tracks-mia-driver

Director John Curran’s Tracks had solid showings at both Telluride and Venice film festivals, and with The Weinstein Company having snagged the epic Aussie adventure for US distribution rights, a theatrical drop date should be forthcoming. For now, we at least get our first look in a new trailer.

The movie is adapted from Robyn Davidson’s autobiography of the same name, telling the story of her solo trek through almost two thousand miles of Australian desert, from Alice Springs to the Indian Ocean. With only the companionship of four camels and her dog, Diggity, during her adventure she met the unique folk you’d only find making a home of the desert and also, eventually, National Geographic photographer Rick Smolan, who documented her journey. Screenwriter Marion Nelson handled screen adaptation duties.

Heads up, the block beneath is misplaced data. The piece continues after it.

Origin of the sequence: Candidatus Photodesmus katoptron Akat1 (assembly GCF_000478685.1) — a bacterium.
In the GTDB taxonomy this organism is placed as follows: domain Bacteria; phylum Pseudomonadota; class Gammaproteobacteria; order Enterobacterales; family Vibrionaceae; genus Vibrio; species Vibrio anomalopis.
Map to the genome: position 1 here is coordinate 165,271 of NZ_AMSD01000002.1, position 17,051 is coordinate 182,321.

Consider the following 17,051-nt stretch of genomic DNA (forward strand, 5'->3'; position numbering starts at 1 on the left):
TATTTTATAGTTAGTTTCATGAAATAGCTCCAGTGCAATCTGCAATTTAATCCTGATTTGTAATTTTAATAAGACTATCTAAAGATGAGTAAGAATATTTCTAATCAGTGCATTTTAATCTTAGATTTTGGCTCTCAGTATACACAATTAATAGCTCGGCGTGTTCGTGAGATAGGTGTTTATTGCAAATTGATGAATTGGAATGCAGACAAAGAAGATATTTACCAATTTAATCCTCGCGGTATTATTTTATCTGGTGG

Tracks has had a strangely long gestation period, as talks of now 47-year-old Julia Roberts portraying Davidson, who at the time of this story was 27, go back as far as 1994. The role eventually went to Stoker and Alice in Wonderland star Mia Wasikowska. Check out the trailer below, which also features Girls (and prospectively future Star Wars: Episode VII ) actor Adam Driver as Smolan.

While Davidson’s long and difficult trek was spent primarily alone, Nelson’s script spends much of its time focusing on her interactions with the Aborigines who call the Australian Outback home, farmers making a living in the harsh desert climate, journalists and tourists who ventured to get a glimpse of Davidson on her increasingly public journey and Davidson’s growing romantic relationship with Smolan.

Curran’s last directorial offering came way back in 2010, with the the Robert De Niro and Edward Norton-led Stone. He also wrote the script for Michael Winterbotton’s hyper-violent film adaptation of  Jim Thompson’s 1952 novel The Killer Inside Me starring Casey Affleck. He additionally directed the Naomi Watts-produced 2004 drama, We Don’t Live Here Anymore starring Watts, Laura Dern, and Mark Ruffalo. Tracks is Nelson’s first foray into the world of screenwriting.


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